(b) Experts said the coldest weather in a decade is the result of an impending El Niño. Persistent fog, snow and heavy winds have made it difficult to fully evaluate the damage and to deliver relief goods, especially in the remote Andes mountains. The Government continues to provide assistance to the affected population, delivering so far over 500 tons of supplies and providing medical care.

(c) The Government has declared state of emergency and has appealed to the international community for assistance. Current food needs are being met by the Government and private sector. WFP is closely monitoring the situation to determine developments in terms of future food needs.

4) Venezuela

(a) According to press reports quoting Government authorities, recent floods in southeastern Venezuela have killed three persons, damaged about 4,500 houses and left some 25,000 people homeless. Civil Defence workers and troops were helping evacuate and provided food assistance to the affected families.

E) West and Central Asia Region: (1) Afghanistan, (2) Iran

1) Afghanistan

(a) WFP continues to face significant food shortages. As a result, food releases are still being delayed and distributions are being retargeted towards high priority areas. Commencement of newly approved projects has been postponed, and approval of newly proposed projects suspended.

(b) The official UN estimates of Afghan returnees in 2002 have been revised upwards to 2 million from 800,000. The security situation has been relatively calm during the week. However, a number of incidents affected WFP operations in parts of the Western, Eastern and Southern areas.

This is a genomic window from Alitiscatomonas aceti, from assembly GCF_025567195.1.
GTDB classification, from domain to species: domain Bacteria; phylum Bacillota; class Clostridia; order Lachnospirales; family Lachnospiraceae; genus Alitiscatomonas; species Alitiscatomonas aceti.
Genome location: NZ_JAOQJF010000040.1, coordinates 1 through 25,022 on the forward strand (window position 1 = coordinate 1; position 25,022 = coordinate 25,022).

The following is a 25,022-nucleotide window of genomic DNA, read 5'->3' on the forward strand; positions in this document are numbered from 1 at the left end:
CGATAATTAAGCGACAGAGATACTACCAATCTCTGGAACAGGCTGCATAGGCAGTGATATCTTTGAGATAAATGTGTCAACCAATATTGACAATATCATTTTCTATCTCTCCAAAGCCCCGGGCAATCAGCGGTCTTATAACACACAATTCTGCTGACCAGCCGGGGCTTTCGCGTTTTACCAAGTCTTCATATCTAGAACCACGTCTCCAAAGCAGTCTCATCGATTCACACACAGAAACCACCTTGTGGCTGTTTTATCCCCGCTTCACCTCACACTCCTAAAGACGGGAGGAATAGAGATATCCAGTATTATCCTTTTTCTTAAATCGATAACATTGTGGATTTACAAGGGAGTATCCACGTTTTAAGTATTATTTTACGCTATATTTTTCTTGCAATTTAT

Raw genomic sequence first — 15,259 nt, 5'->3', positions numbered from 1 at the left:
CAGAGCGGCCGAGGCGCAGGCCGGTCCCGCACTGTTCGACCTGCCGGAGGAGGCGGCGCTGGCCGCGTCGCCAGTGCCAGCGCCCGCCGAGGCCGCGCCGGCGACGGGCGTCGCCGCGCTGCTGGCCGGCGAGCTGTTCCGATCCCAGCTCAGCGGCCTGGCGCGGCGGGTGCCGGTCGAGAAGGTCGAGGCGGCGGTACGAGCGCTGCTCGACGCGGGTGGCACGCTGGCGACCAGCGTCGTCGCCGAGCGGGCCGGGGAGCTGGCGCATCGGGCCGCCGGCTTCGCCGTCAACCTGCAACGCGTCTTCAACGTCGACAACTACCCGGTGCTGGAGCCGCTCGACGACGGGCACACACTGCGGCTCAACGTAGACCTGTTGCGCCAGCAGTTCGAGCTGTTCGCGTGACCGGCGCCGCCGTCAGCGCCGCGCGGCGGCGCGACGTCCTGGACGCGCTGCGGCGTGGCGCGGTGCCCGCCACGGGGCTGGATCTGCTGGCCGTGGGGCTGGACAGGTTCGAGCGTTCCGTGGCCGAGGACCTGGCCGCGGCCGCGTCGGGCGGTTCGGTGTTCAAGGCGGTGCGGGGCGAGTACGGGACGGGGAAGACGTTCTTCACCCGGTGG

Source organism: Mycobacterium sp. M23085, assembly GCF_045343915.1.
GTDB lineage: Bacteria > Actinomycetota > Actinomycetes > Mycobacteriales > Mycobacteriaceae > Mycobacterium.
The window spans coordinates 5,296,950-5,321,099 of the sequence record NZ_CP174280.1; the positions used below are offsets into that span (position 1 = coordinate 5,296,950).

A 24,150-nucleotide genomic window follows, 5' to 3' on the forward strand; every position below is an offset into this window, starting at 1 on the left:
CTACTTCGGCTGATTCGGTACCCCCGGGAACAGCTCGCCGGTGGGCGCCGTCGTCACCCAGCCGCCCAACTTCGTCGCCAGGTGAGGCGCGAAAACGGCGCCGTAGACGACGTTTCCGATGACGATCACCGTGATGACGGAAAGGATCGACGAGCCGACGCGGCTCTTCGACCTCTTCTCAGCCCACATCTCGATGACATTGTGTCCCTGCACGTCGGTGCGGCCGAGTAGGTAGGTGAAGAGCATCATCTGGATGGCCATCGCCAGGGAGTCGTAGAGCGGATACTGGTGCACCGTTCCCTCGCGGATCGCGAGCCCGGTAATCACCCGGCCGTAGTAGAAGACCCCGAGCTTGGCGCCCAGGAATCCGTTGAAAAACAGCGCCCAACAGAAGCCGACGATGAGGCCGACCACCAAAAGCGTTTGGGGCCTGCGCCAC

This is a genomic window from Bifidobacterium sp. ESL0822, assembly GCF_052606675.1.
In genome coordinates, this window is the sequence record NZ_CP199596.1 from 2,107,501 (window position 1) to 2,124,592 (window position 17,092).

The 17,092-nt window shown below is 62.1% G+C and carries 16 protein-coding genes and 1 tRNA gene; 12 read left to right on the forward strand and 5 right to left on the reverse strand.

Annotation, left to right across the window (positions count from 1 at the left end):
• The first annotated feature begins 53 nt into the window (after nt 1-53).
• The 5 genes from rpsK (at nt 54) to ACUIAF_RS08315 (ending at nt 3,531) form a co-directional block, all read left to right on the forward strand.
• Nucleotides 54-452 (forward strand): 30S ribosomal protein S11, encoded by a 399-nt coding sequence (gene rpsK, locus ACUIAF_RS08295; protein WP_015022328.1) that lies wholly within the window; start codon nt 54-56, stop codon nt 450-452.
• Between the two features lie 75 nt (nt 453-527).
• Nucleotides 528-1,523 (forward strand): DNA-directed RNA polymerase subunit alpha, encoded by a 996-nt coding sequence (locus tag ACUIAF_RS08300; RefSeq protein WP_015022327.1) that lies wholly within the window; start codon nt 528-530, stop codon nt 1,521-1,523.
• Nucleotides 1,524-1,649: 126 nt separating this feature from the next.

(c) WFP dispatched 3,370 tons of food to its partners in the central region from 17 to 23 July. In Bamian Province (central area), 300 IDP families have returned and received food assistance. The outcome of the WFP/FAO Crop Assessment in the Central area indicates that there has been significant crop improvement over the year 2001, despite the continued low-level food productivity and the presence of many food insecure areas. The level of food assistance required for the coming season in the central area will be lower.

(d) In the western region, WFP distributed 95 tons of food to 6,400 refugees and returnees. In addition, the Project Approval Committee approved food assistance for 2,200 persons involved in Adult Literacy Courses in Farah City as well as 230 children going to Kindergarten.

(e) In the northeastern area, 375 tons of food was dispatched to WFP-assisted projects including the FFE Programme and the Civil Servants Programme. In the eastern area, WFP reached 16,700 beneficiaries through various projects, including the FFE, Non-formal Education, Supplementary Feeding Programmes. Food aid was also given to 2,200 returnee families.